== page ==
It was 28 years ago this year that Hurricane Andrew touched down in South Florida, leaving a wake of destruction in his path that impacted a generation of South Floridians. “Andrew was one of the most important moments in South Florida’s history,” said your friend’s mother unsolicited on Facebook.
But 28 years later, Andrew has retreated from the spotlight and is no longer the powerful storm of his youth. Now, the embattled gale finds himself in a tropical depression after years of missed opportunities and poor decisions.
In an exclusive interview with The Plantain, Hurricane Andrew detailed his journey from a once great windstorm, heralded by many as the “Storm of the Century,” to an unemployed and highly disorganized storm system living back in his childhood bedroom.
“After I hit it big in Miami in 1992, I decided to test my luck and move in a north-westerly direction toward Louisiana with the ultimate forecast of reaching New York,” said Andrew. “I never came close.”
“Andrew makes a mess out of everything in his path,” said his father, Dr. Lawrence Applebaum. “I told him he would never make it to New York. But he went anyway and ended up calling me and his mother a few days later to pick him up from Tennessee. When we arrived, he was covered in blow and in hysterics. He’s been living here ever since.”
Hurricane Andrew says he is uninterested in following his father’s career in orthopedics or pursuing any career for that matter. “It’s not like I can just go and get a normal job at CVS or something. I’m Hurricane Andrew, everyone knows that. It would be humiliating if somebody saw me bagging groceries or working in a hospital or something,” said the storm. “I just need to focus on myself a little more before I’m ready to make a comeback and move out.”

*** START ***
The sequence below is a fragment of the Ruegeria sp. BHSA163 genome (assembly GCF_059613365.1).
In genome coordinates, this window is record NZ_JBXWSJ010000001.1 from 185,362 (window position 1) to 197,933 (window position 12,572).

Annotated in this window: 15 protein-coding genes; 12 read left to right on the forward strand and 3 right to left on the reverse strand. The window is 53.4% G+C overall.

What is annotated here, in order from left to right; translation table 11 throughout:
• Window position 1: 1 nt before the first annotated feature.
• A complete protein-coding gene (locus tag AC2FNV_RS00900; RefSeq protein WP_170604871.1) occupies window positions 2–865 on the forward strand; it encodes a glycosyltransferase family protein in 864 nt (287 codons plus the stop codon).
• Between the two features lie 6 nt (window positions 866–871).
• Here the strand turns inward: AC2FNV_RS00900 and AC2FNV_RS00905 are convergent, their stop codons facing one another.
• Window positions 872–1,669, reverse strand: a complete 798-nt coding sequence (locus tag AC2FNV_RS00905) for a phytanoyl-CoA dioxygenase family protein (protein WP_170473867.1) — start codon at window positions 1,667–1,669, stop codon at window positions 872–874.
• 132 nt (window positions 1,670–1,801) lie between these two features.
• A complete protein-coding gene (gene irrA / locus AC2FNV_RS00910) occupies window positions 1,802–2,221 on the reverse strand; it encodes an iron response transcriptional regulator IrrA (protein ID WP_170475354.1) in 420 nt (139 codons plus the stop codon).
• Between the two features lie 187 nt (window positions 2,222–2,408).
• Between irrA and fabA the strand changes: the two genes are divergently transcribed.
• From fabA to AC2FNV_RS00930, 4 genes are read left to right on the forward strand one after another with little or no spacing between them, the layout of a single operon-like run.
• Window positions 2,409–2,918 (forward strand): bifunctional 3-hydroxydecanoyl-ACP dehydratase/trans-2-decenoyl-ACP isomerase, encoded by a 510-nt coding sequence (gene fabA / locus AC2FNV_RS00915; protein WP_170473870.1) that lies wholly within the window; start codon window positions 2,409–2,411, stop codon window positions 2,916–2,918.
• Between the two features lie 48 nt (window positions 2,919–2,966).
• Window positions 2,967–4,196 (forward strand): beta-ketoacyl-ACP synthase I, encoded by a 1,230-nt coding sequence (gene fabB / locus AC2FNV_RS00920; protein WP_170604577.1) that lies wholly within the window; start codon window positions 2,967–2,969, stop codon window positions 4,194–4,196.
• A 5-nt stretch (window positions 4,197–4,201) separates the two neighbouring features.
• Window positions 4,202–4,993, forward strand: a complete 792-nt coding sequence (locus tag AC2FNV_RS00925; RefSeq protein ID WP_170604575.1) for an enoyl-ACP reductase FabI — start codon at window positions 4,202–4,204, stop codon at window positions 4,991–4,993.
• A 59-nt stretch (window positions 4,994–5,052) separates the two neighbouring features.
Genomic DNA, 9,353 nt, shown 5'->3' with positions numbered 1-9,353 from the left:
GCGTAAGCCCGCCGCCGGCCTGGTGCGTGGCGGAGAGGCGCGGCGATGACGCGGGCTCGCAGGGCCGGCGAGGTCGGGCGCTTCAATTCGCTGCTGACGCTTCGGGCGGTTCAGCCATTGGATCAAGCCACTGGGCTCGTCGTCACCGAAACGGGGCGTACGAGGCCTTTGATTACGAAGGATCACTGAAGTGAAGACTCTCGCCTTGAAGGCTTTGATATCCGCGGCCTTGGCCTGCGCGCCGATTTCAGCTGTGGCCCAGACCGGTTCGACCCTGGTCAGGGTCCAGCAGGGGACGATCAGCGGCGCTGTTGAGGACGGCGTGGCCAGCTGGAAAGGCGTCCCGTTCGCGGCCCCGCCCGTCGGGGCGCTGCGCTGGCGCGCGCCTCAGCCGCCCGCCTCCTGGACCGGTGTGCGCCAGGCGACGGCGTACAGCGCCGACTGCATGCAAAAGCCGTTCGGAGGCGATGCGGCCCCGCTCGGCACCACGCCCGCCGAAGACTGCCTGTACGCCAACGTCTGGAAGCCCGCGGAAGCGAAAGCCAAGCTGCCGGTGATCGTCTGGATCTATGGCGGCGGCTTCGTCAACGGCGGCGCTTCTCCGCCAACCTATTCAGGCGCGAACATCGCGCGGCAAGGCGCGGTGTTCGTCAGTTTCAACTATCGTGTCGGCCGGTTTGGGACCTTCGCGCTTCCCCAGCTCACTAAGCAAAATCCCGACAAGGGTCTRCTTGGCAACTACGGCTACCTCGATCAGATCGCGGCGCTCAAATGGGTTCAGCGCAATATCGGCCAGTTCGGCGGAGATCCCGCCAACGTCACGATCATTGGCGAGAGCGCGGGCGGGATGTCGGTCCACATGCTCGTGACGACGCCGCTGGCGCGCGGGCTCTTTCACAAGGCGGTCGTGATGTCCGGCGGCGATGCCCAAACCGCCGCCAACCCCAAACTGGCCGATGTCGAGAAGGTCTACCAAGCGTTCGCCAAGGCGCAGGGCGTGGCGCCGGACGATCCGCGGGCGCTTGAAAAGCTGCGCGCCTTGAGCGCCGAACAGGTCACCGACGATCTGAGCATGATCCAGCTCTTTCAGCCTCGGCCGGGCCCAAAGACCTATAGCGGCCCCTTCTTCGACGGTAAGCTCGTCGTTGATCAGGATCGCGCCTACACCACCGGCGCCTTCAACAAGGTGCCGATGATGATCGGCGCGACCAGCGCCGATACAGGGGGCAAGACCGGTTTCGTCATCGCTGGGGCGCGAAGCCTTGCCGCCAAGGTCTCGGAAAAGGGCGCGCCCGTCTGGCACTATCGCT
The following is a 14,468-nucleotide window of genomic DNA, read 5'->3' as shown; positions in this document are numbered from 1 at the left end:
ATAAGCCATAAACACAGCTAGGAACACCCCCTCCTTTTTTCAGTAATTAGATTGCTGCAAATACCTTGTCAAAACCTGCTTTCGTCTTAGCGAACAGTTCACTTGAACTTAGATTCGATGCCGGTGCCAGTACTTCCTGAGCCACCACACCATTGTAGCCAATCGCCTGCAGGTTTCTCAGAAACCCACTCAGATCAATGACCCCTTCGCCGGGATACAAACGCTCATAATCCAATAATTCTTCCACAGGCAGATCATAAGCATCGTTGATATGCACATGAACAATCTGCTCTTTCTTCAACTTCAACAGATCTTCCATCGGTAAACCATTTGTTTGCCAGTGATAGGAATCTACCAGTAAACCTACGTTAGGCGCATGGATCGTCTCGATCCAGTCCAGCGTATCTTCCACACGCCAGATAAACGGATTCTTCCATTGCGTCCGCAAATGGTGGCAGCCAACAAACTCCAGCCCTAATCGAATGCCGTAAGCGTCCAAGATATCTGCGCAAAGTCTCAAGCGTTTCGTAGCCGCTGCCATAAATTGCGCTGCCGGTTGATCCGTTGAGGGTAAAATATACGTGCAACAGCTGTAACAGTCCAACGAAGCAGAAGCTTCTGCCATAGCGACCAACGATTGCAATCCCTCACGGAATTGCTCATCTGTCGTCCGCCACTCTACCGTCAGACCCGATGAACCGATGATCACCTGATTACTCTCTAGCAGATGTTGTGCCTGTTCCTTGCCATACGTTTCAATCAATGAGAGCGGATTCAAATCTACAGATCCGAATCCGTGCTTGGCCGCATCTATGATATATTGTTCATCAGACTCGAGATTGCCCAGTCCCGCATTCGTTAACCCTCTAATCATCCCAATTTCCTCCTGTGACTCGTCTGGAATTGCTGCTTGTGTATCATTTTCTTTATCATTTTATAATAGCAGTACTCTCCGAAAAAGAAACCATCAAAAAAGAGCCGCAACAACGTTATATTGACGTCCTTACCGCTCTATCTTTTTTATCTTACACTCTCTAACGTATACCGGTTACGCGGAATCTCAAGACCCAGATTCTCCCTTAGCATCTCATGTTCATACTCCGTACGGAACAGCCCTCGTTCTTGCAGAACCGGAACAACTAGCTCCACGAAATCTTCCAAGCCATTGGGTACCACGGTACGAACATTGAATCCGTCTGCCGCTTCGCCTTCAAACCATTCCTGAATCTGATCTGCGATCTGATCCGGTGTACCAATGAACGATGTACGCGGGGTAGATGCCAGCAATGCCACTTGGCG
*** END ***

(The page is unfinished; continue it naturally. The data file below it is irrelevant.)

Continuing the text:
Although he maintains he is not prepared to join the workforce, Hurricane Andrew acknowledged the strain that his lifestyle has put on his relationship with his father. “We’ve grown pretty distant, sure, but I know he loves me. I guess I just wish I felt he loved me for something besides just being his son.”
When asked to respond, Dr. Appelbaum was dismissive of his son’s concerns, noting the large amounts of money he has spent on him over the last two decades and suggesting that his son earn his love and respect by working toward building a future for himself. “He was a category 5! A FIVE! I mean at the time, he was just a four, but in hindsight, he was a bigger deal than we even understood. But now what is he? He’s nothing.”
“Andrew has no ambition. None whatsoever,” continued his father. “Not like his sister Sandy, who made landfall in NY where she was accepted to Juilliard to study dance. Now she’s married to a congressional staffer from Far Rockaway,” said Dr. Appelbaum with aplomb. “They wrote about their engagement in the New York Times!” he gushed.
“I know some will look at me and think I’ve wasted a good opportunity,” said Hurricane Andrew. “Maybe I have. But I’m going to get back on my feet. I know it.”
When asked where he saw himself in the future, the once great storm smirked to himself before answering: “Anywhere the wind blows.”